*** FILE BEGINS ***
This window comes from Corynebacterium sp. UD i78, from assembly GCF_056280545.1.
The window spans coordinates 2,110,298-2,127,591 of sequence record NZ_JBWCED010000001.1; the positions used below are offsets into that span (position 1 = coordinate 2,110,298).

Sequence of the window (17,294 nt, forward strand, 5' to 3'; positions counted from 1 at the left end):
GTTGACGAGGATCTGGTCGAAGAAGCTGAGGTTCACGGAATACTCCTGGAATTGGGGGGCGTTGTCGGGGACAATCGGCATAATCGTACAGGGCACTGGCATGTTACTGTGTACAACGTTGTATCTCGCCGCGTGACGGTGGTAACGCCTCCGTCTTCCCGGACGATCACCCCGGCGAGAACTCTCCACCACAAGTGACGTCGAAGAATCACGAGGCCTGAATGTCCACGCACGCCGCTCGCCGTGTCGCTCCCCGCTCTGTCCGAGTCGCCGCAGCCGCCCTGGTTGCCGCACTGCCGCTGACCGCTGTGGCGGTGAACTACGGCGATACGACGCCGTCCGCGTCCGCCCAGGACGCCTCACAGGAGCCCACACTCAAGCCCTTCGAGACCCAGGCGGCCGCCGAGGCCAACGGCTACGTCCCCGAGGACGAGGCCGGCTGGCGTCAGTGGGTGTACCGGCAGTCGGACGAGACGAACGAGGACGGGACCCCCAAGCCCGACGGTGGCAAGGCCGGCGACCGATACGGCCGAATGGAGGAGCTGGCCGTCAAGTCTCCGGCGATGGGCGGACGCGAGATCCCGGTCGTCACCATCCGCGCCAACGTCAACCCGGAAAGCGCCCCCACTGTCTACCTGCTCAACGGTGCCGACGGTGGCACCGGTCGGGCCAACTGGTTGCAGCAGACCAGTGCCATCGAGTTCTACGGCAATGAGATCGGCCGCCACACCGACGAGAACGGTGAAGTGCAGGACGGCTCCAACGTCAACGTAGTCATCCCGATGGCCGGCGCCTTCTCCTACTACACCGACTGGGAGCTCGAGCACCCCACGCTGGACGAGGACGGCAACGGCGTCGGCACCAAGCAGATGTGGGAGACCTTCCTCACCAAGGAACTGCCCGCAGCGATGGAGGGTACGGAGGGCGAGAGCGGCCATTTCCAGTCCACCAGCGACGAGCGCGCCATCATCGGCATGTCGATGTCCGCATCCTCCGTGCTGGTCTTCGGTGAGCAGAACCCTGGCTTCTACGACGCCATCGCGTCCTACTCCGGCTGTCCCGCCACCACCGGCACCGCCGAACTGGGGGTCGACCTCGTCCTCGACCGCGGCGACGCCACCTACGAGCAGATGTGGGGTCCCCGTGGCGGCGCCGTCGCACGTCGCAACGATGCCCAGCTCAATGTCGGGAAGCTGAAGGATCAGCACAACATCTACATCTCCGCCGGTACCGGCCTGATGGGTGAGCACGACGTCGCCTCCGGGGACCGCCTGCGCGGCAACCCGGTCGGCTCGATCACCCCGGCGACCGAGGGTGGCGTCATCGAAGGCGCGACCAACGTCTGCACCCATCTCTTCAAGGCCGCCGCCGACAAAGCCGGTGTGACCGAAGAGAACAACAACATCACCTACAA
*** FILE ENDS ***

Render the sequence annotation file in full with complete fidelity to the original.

This window comes from Corynebacterium sp. UD i78, from assembly GCF_056280545.1.
The window spans coordinates 2,110,298-2,127,591 of sequence record NZ_JBWCED010000001.1; the positions used below are offsets into that span (position 1 = coordinate 2,110,298).

Sequence of the window (17,294 nt, forward strand, 5' to 3'; positions counted from 1 at the left end):
GTTGACGAGGATCTGGTCGAAGAAGCTGAGGTTCACGGAATACTCCTGGAATTGGGGGGCGTTGTCGGGGACAATCGGCATAATCGTACAGGGCACTGGCATGTTACTGTGTACAACGTTGTATCTCGCCGCGTGACGGTGGTAACGCCTCCGTCTTCCCGGACGATCACCCCGGCGAGAACTCTCCACCACAAGTGACGTCGAAGAATCACGAGGCCTGAATGTCCACGCACGCCGCTCGCCGTGTCGCTCCCCGCTCTGTCCGAGTCGCCGCAGCCGCCCTGGTTGCCGCACTGCCGCTGACCGCTGTGGCGGTGAACTACGGCGATACGACGCCGTCCGCGTCCGCCCAGGACGCCTCACAGGAGCCCACACTCAAGCCCTTCGAGACCCAGGCGGCCGCCGAGGCCAACGGCTACGTCCCCGAGGACGAGGCCGGCTGGCGTCAGTGGGTGTACCGGCAGTCGGACGAGACGAACGAGGACGGGACCCCCAAGCCCGACGGTGGCAAGGCCGGCGACCGATACGGCCGAATGGAGGAGCTGGCCGTCAAGTCTCCGGCGATGGGCGGACGCGAGATCCCGGTCGTCACCATCCGCGCCAACGTCAACCCGGAAAGCGCCCCCACTGTCTACCTGCTCAACGGTGCCGACGGTGGCACCGGTCGGGCCAACTGGTTGCAGCAGACCAGTGCCATCGAGTTCTACGGCAATGAGATCGGCCGCCACACCGACGAGAACGGTGAAGTGCAGGACGGCTCCAACGTCAACGTAGTCATCCCGATGGCCGGCGCCTTCTCCTACTACACCGACTGGGAGCTCGAGCACCCCACGCTGGACGAGGACGGCAACGGCGTCGGCACCAAGCAGATGTGGGAGACCTTCCTCACCAAGGAACTGCCCGCAGCGATGGAGGGTACGGAGGGCGAGAGCGGCCATTTCCAGTCCACCAGCGACGAGCGCGCCATCATCGGCATGTCGATGTCCGCATCCTCCGTGCTGGTCTTCGGTGAGCAGAACCCTGGCTTCTACGACGCCATCGCGTCCTACTCCGGCTGTCCCGCCACCACCGGCACCGCCGAACTGGGGGTCGACCTCGTCCTCGACCGCGGCGACGCCACCTACGAGCAGATGTGGGGTCCCCGTGGCGGCGCCGTCGCACGTCGCAACGATGCCCAGCTCAATGTCGGGAAGCTGAAGGATCAGCACAACATCTACATCTCCGCCGGTACCGGCCTGATGGGTGAGCACGACGTCGCCTCCGGGGACCGCCTGCGCGGCAACCCGGTCGGCTCGATCACCCCGGCGACCGAGGGTGGCGTCATCGAAGGCGCGACCAACGTCTGCACCCATCTCTTCAAGGCCGCCGCCGACAAAGCCGGTGTGACCGAAGAGAACAACAACATCACCTACAA